Lina Khan, chair of the US Federal Trade Commission, said the agency will not back down in the face of intimidation from big tech companies.
Lina Khan’s comments came during an exclusive interview with CNBC, where she stated that the FTC would not back down in the face of intimidation from better-resourced opponents.
Khan has personally faced opposition from Amazon and Facebook in particular, who have asked that she step down on antitrust matters relating to their business.
Khan said her agency has a duty to look into cases of potentially illegal conduct.
When asked about antitrust regulation and data privacy in an interview with CNBC, FTC Chair Lina Khan said the FTC would not back down in the face of intimidation from opponents with “significant resources”.
Khan said it takes “courage” to confront companies with enormous power, particularly in the face of the FTC’s resource challenges that are forcing them to narrow their enforcement capabilities.
“We’re trying to show not only these companies, but the country, that we’re not going to hold back because these companies are showing some muscle or trying to intimidate us,” Khan told CNBC reporters Andrew Ross Sorkin and Kara Swisher.
Under her leadership, the FTC has taken steps to show its power against big business, with the agency filing an amended complaint against Facebook over antitrust charges after an earlier complaint was dismissed, this time allowing it to come forward.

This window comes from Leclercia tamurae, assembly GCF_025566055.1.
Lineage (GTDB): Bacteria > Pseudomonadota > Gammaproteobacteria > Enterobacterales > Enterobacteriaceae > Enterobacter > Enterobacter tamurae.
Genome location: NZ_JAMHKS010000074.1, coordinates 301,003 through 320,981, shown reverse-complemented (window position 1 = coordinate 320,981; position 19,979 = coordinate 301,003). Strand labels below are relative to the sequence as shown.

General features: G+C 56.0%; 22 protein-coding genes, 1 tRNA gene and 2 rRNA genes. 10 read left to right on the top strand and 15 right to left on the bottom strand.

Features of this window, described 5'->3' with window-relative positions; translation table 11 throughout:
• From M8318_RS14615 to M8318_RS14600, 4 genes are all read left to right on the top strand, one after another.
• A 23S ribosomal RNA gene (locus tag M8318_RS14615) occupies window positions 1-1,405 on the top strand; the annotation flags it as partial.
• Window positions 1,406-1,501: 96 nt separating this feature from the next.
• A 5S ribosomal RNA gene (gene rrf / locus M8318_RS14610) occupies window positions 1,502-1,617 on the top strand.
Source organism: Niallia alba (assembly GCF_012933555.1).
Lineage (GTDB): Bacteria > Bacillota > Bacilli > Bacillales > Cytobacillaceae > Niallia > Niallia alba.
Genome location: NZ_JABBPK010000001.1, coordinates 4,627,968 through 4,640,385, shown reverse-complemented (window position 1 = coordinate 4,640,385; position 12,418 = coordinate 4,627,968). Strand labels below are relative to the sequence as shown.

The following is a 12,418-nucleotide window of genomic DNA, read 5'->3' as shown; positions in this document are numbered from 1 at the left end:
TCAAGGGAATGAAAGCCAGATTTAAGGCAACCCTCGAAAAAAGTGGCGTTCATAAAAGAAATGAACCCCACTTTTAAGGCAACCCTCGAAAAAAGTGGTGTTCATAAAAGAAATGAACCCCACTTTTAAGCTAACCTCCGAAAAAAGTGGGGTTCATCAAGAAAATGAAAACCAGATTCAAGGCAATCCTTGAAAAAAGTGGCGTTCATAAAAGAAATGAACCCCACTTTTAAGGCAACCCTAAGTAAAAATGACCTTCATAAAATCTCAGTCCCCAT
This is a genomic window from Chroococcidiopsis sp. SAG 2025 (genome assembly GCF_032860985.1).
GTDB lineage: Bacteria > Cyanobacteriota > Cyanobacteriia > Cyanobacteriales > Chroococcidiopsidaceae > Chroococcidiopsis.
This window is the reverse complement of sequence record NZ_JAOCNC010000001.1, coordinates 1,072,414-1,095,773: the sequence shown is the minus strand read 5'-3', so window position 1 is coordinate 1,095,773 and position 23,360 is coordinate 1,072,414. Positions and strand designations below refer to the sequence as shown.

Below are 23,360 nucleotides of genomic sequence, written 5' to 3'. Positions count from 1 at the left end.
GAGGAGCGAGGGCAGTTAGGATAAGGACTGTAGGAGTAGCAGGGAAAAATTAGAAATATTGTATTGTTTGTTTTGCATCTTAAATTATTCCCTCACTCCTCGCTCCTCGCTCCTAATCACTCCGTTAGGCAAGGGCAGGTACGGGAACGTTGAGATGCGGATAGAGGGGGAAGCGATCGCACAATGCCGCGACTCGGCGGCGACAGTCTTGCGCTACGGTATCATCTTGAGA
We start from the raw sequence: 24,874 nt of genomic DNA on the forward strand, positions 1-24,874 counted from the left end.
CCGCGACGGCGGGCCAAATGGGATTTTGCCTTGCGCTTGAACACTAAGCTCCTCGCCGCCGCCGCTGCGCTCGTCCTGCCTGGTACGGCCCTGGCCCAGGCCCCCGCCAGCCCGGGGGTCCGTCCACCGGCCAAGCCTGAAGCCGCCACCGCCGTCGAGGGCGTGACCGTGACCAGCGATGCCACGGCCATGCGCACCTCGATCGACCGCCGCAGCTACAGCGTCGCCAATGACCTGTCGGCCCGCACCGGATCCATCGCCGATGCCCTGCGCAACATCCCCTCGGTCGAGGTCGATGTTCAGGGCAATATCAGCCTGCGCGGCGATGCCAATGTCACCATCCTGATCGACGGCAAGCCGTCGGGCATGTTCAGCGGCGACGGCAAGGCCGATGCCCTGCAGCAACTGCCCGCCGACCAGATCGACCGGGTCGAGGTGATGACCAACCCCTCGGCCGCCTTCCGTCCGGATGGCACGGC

Faced with merger issues, the FTC has also indicated that it will impose tougher penalties on companies seeking mergers that reduce competition.
Khan has personally faced opposition from Amazon and Facebook in particular, which have asked that she step aside in antitrust cases related to their business. They argue that Khan’s previous statements and her work at the Open Markets Institute and the House Judiciary Subcommittee on technology companies investigating antitrust, show that she has preconceived views on the two companies that may conflict with the responsibilities the position requires.
Khan made a name for herself in academia with her Yale Law Journal 2017 article, Amazon’s Antitrust Paradox, which advocated a more comprehensive interpretation of antitrust laws as they apply to digital markets.
Khan attributed the strength of some of these companies to the standards they were accustomed to in the past, as they had not previously faced strict procedures.
Khan declined to throw her weight behind any particular antitrust reform bills being considered in Congress, but she supported giving the agency additional resources and generally welcomed Congress’ actions to reduce some of the obstacles law enforcement must consider when bringing cases.
“We have to make very difficult choices on any multi-billion dollar deals, but we will ensure that we investigate them closely, even if there are undesirable outcomes from those choices,” Khan said.